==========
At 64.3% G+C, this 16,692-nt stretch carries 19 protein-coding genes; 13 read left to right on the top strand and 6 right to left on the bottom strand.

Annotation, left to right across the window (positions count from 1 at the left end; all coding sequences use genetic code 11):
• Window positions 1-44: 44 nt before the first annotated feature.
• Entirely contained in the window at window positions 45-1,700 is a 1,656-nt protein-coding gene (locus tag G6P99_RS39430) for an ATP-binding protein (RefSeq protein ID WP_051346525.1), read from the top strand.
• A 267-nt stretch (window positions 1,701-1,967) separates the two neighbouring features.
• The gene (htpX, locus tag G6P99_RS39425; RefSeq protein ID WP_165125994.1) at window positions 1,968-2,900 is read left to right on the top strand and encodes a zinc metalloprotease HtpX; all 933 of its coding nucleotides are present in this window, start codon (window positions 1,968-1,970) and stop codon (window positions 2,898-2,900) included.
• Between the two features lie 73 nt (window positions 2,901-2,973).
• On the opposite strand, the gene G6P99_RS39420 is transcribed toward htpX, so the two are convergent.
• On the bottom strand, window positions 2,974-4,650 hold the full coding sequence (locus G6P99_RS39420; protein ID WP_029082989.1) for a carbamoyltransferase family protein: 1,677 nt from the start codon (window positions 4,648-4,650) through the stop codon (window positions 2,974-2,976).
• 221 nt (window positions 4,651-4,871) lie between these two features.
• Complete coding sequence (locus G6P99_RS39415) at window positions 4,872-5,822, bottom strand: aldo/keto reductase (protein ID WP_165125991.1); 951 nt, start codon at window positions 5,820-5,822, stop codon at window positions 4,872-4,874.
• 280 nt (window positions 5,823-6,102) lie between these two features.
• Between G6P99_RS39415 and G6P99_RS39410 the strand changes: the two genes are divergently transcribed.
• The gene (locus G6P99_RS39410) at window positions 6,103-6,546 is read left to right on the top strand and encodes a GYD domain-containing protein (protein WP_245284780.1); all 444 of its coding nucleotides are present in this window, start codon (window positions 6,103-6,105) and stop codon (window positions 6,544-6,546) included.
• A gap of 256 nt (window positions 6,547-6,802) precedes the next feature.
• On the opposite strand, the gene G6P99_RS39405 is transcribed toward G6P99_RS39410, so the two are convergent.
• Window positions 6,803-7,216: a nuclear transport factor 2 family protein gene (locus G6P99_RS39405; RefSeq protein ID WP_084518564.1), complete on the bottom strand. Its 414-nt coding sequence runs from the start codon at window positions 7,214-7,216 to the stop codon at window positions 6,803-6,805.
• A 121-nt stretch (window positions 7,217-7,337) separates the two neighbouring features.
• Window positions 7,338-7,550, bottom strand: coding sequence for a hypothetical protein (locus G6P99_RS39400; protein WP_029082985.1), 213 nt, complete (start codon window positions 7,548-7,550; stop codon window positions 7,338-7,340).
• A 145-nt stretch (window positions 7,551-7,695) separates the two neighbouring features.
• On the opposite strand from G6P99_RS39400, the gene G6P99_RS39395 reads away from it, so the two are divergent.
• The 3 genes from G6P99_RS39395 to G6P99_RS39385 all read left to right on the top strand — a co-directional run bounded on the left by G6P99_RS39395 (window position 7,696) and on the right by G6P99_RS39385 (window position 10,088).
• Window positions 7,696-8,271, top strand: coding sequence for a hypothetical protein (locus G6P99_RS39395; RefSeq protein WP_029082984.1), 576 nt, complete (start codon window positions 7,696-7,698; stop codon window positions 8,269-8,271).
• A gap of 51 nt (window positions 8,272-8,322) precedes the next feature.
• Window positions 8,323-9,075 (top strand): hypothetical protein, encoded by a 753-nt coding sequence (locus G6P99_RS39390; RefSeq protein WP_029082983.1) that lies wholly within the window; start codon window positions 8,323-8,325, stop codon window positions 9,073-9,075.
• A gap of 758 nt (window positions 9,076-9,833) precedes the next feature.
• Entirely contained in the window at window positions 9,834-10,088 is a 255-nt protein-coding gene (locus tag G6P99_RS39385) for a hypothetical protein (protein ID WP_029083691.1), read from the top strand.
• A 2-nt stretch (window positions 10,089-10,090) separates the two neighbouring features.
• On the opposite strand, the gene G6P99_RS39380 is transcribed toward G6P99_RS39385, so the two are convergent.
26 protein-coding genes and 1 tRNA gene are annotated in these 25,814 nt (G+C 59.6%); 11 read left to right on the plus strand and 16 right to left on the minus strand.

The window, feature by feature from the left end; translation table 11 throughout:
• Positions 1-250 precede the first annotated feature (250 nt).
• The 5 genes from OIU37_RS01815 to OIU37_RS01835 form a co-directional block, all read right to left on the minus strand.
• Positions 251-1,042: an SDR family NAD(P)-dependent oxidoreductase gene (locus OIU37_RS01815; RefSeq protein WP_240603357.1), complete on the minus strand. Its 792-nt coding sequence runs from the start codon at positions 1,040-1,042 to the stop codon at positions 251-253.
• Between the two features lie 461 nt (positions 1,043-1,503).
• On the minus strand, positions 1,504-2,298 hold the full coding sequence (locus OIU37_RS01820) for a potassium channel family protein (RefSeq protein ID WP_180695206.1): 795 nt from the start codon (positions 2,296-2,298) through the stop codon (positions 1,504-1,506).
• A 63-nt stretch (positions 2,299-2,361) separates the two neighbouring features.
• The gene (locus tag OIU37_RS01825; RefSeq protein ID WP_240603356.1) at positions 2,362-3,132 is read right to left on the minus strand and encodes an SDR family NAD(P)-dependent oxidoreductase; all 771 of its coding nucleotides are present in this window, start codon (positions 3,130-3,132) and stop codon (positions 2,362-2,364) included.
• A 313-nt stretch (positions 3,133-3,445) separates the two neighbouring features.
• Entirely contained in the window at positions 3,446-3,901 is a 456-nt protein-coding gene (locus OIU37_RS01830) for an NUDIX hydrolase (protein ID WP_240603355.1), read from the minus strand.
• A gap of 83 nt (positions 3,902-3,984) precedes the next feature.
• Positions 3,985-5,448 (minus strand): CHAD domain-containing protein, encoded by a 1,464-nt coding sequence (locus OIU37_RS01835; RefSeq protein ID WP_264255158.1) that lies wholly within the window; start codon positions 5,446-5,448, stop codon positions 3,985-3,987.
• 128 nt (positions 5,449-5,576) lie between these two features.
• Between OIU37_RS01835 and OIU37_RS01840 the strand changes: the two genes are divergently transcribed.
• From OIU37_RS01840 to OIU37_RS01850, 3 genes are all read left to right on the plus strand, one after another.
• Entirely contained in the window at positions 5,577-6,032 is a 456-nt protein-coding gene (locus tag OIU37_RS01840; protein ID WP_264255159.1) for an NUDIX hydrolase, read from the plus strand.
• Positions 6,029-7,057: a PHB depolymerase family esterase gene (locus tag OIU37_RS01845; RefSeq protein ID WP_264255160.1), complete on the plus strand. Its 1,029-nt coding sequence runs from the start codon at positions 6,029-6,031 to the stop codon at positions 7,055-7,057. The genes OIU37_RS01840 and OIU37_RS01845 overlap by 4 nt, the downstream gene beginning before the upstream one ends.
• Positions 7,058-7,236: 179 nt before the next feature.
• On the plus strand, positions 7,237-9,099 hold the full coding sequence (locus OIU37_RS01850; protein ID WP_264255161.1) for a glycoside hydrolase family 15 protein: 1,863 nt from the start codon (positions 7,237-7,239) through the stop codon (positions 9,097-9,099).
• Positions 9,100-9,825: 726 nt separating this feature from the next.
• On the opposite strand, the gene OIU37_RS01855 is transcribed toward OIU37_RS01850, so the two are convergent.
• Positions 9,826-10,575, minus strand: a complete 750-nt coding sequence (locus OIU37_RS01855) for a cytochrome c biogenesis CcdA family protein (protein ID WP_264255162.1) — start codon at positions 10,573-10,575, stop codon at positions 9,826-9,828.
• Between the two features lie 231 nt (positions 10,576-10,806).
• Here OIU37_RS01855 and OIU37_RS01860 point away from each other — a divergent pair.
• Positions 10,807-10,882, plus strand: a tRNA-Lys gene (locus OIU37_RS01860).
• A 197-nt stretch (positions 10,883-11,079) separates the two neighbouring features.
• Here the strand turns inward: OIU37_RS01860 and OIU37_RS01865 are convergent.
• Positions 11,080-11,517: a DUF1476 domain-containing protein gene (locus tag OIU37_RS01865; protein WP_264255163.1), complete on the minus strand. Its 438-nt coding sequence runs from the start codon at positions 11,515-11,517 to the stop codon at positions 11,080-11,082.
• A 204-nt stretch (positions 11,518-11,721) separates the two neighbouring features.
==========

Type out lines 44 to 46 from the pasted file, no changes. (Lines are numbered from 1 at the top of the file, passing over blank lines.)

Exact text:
• Between OIU37_RS01835 and OIU37_RS01840 the strand changes: the two genes are divergently transcribed.
• From OIU37_RS01840 to OIU37_RS01850, 3 genes are all read left to right on the plus strand, one after another.
• Entirely contained in the window at positions 5,577-6,032 is a 456-nt protein-coding gene (locus tag OIU37_RS01840; protein ID WP_264255159.1) for an NUDIX hydrolase, read from the plus strand.